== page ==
The Federal Reserve found itself between a rock and a hard place following the 2008 financial crisis. The central bank’s unusual actions and extraordinary monetary policy accommodation no doubt helped prevent a greater economic calamity, but there is some question about whether the Fed may have also unwittingly stoked financial institutions’ risk-taking tendencies. Economists Stephen Cecchetti, Tommaso Mancini-Griffoli and Machiko Narita’s overview of whether financial institutions have taken on excessive debt in response to the availability of easy money sheds some much-needed light on this important issue, although their report does not come up with any definitive conclusions about the impacts of heightened risk-taking. getAbstract suggests this succinct, topical report to policy experts, economists and financial services professionals.
In this summary, you will learn
- How financial institutions responded to the Federal Reserve’s easy money policy,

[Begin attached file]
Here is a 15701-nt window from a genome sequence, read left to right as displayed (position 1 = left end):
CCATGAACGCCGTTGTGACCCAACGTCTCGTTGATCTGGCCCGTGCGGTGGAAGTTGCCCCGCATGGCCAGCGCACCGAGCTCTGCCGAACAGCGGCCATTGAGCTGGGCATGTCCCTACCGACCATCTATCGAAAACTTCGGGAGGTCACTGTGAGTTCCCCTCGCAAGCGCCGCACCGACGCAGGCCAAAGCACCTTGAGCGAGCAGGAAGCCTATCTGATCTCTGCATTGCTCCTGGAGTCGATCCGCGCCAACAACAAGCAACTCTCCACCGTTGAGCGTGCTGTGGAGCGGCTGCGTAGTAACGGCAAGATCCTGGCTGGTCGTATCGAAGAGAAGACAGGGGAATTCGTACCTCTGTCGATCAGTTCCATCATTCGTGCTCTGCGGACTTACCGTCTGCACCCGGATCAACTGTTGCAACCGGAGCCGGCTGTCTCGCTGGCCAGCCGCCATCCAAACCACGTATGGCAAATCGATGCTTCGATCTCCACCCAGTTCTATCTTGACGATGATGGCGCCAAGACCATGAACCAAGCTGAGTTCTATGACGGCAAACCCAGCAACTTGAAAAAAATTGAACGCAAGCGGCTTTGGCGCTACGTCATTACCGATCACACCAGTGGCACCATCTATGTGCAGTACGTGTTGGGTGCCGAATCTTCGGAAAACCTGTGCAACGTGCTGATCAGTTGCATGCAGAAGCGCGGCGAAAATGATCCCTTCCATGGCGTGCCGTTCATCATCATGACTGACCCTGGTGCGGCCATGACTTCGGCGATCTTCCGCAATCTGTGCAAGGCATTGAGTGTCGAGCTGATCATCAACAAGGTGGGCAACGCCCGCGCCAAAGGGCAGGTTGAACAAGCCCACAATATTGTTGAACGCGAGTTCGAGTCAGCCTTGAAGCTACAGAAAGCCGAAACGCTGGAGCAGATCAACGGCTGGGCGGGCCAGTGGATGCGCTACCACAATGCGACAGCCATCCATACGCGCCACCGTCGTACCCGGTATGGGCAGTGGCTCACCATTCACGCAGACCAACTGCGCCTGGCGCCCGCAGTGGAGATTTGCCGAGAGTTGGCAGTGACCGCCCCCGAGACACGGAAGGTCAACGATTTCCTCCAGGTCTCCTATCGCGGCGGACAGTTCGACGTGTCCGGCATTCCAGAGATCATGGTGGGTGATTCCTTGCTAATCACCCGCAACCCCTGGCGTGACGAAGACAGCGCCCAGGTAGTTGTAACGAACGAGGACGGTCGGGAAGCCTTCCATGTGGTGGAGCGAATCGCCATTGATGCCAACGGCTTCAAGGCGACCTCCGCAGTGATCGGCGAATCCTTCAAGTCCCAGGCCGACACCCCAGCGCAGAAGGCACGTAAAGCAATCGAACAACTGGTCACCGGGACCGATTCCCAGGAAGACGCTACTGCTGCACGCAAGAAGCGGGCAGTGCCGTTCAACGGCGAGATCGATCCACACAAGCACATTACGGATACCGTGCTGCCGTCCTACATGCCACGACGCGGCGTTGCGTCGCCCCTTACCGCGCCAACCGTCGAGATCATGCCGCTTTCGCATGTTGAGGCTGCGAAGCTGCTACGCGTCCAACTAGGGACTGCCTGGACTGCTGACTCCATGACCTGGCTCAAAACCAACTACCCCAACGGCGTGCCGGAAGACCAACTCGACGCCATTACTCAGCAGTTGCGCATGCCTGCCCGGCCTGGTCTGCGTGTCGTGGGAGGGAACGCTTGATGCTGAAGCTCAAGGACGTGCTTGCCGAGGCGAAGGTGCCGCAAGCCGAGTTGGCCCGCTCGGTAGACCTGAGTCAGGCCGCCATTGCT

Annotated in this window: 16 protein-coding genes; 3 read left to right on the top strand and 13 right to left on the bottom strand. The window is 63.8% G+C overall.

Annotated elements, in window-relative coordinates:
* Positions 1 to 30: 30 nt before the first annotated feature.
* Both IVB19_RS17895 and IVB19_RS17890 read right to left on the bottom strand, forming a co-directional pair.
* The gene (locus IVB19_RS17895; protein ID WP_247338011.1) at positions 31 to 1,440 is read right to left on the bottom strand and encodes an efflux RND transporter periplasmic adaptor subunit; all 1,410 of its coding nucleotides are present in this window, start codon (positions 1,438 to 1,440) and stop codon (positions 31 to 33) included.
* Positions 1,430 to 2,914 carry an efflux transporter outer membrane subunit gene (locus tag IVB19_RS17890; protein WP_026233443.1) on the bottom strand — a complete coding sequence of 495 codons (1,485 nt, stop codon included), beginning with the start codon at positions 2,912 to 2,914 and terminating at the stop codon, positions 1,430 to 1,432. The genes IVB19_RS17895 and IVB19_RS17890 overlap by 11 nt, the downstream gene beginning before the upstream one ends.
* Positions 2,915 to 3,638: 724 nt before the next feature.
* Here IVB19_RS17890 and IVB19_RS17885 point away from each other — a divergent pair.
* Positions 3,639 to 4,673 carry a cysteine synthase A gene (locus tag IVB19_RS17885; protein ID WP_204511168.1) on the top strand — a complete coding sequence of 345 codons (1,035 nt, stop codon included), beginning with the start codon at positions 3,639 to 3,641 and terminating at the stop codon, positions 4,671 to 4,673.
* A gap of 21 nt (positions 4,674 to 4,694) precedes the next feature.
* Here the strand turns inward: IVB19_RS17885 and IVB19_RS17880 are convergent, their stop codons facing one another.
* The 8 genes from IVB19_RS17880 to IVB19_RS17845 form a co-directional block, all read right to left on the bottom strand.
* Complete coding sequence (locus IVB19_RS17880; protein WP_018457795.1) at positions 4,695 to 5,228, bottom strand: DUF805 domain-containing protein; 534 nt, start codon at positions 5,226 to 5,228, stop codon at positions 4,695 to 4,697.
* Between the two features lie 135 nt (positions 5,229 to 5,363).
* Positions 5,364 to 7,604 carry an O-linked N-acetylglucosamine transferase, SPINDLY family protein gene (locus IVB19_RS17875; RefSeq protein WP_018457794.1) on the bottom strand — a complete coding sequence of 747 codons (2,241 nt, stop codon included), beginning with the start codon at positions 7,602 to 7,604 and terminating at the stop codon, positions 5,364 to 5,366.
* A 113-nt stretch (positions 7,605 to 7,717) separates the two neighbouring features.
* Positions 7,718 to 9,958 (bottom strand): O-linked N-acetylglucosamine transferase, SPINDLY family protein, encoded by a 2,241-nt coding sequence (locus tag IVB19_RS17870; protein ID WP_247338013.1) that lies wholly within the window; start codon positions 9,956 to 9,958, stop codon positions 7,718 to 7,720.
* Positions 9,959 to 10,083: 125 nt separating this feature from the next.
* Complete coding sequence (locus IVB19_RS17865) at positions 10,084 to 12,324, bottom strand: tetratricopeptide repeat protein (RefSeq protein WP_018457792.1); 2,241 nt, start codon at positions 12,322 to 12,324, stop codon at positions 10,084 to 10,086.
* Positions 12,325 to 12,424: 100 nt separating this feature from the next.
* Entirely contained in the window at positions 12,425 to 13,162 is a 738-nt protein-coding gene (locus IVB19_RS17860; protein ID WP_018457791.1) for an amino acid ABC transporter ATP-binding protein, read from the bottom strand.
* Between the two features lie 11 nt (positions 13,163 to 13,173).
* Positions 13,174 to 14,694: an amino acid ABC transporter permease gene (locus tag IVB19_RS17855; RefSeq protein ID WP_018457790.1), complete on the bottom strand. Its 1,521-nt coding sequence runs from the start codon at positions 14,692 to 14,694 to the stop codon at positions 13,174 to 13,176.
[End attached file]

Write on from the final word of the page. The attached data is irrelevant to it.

- What impacts the central bank’s actions have had on overseas financial firms and
- How regulators can better gauge the balance of risks if financial institutions take on excessive debt.
About the Authors
Stephen Cecchetti is a professor at Brandeis International Business School. Tommaso Mancini-Griffoli and Machiko Narita are IMF economists.
Get the key points from this article in 10 minutes.
For your company
We help you build a culture of continuous learning.
Comment on this summary
By the same authors
Jiaqian Chen et al.
Customers who read this summary also read
Tobias Adrian et al.
New York Fed, 2016
Anton Brender et al.
John C. Williams
International Monetary Fund